As it turned out, “do what you have to do” was great advice. It’s the Fire Service’s unofficial philosophy: Do what you think will work; If it doesn’t, try something else. All new firefighters ride this learning curve. Officers offer guidance, but they encourage individual decision-making under stress.
The maze simulates some of the stressful scenarios that firefighters may encounter when crawling through a compromised structure – at a fire, collapse, or other emergency that involves searching or rescuing victims.
Firefighters bend, twist and squeeze through various obstacles. After that first corner, two 2 x 4’s straddling a thin sheet of plywood. The edges are meant to resemble floor joists in an attic; the plywood is sheetrock. The idea is to move along the “joists,” being careful not to step in the middle, which in real life could mean falling through the floor.
At the end of the first hallway, two lines of wire obstruct the path. The first firefighter in must locate his cutting tool and snip the wires before continuing.
At the corner is another reduced profile frame, after that, a short tunnel. The first firefighter fully removes his SCBA, waist strap included, and pushes through face-first, on his stomach. The second firefighter “leap-frogs” over the top to take the pole position.
The last straightaway presents the most frustrating challenge. This hallway is even narrower than the first. The firefighter must think of an approach that won’t leave him wedged in. Making matters worse are loose strings and wires he must “swim” through without getting snagged, or using a cutting tool.
The last obstacles are 2 x 4s on hinges that press down on the firefighter. These “arms” represent a wall that has collapsed in pancake fashion, where pieces may have broken off but remain attached. The firefighter must keep a series of these pieces/studs/etc. elevated in order to survive.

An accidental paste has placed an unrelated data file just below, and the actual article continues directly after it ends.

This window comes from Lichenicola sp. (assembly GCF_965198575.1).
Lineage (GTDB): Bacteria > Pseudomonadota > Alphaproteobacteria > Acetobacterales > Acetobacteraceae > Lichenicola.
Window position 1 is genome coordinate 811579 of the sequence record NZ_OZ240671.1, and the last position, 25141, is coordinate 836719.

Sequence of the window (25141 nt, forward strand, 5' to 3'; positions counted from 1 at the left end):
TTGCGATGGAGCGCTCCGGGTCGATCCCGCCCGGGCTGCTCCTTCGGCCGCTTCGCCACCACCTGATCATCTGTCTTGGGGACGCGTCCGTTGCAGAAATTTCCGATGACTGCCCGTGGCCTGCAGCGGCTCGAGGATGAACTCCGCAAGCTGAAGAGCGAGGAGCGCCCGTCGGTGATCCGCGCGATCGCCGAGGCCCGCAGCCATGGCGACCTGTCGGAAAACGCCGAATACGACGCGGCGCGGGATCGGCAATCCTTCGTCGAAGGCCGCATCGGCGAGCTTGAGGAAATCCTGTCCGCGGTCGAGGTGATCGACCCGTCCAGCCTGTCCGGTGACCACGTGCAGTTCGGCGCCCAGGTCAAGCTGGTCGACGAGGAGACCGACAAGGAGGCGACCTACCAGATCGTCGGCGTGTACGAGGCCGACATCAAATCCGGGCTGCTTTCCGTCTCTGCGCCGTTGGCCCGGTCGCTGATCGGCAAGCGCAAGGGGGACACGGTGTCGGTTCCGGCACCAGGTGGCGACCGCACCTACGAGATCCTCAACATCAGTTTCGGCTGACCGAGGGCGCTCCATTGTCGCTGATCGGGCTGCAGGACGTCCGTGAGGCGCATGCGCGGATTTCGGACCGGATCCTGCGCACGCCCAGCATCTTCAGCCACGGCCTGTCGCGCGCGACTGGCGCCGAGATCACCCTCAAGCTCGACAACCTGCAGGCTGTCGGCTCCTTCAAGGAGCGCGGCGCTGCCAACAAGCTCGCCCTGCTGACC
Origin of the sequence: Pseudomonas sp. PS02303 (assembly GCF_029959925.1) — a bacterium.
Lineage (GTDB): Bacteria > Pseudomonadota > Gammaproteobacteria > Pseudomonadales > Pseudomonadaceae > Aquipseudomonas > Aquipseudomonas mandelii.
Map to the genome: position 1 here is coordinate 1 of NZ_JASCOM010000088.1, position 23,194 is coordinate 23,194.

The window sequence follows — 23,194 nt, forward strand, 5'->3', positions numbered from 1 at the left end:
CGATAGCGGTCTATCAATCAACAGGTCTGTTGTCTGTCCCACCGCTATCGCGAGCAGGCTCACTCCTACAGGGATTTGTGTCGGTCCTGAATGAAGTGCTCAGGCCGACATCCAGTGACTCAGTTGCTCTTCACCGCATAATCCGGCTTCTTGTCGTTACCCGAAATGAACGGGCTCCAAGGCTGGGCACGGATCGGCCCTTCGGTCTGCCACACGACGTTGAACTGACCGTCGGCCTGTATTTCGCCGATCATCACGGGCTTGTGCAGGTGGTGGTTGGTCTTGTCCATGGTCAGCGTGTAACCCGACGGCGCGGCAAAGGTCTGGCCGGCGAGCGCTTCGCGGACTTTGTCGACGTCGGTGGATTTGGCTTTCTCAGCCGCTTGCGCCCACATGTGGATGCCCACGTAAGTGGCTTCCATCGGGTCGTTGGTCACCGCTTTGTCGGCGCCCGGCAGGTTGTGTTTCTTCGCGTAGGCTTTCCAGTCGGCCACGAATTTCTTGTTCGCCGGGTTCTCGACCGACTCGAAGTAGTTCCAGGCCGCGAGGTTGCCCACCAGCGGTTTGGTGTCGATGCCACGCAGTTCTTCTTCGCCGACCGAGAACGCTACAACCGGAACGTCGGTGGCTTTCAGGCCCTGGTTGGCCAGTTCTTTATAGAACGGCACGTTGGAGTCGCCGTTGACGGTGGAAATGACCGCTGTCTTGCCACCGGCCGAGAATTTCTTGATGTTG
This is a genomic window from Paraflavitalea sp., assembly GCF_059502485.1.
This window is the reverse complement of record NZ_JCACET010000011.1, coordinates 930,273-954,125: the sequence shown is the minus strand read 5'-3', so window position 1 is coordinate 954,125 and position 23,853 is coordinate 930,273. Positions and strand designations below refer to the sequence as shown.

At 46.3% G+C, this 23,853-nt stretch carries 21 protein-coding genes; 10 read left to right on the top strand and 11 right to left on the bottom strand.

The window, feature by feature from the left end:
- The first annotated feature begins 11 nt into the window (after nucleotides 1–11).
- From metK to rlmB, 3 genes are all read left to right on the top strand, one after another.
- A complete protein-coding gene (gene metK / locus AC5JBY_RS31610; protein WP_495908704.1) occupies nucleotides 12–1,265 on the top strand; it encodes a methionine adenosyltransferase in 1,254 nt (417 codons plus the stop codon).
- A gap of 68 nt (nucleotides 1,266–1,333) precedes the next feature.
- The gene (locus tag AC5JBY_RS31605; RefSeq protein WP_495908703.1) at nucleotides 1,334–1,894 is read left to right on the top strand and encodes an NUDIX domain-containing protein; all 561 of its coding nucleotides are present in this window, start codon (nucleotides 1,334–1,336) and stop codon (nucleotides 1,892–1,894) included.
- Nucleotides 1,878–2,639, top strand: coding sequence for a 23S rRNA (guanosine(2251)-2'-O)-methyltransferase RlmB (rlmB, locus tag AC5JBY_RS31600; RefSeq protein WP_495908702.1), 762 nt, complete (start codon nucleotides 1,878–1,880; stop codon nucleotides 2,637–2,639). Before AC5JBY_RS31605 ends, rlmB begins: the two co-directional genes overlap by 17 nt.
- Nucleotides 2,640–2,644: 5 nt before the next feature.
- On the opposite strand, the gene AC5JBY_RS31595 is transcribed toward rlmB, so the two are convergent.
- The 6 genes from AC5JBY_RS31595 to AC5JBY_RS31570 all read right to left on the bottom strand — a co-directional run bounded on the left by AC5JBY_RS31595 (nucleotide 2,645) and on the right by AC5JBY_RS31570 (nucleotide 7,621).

For the firefighter, learning to move nimbly in unwieldy gear – often weighing 80-plus pounds – is an ongoing process. The first step is overcoming claustrophobia. Putting an SCBA on for the first time has a distinct “fishbowl” feeling to it. Add the stress of limited mobility and you have a real pressure cooker.
We all react differently when pushed to the brink, but one thing is certain: Everyone has a breaking point.
Norton came close to his this June.
At the CT Fire Academy June Fire School, Norton attended a class called Advanced Users of SCBA. He had to work his way through a mini maze on the third floor of the academy’s training tower. The box is commonly referred to as “The Weeper,” known to make even veteran firefighters cry.
He was confident going in, and completed 90 percent of the maze without any issues, but in the home stretch, it all went wrong.
“My mask became dislodged, my air went to zero, I couldn’t get my hand to my mask to take the regulator out. It was the worst feeling in fire gear of my life,” Norton said.
The upside is the training gave him insight into the mind of a firefighter hung up in a bad situation. As an officer, he said it helped him recognize when someone approaches their breaking point, adding that each time firefighters complete a maze, “their confidence skyrockets.”
My confidence hasn’t skyrocketed, but now twice though the maze, it has a heartbeat.
It’s the old adage “practice makes perfect,” repeated by a sign that hangs in Station 1’s training room. It reads: “An amateur practices until he gets it right. An expert practices until he can’t get it wrong.”
Submitted by Jesse Drake,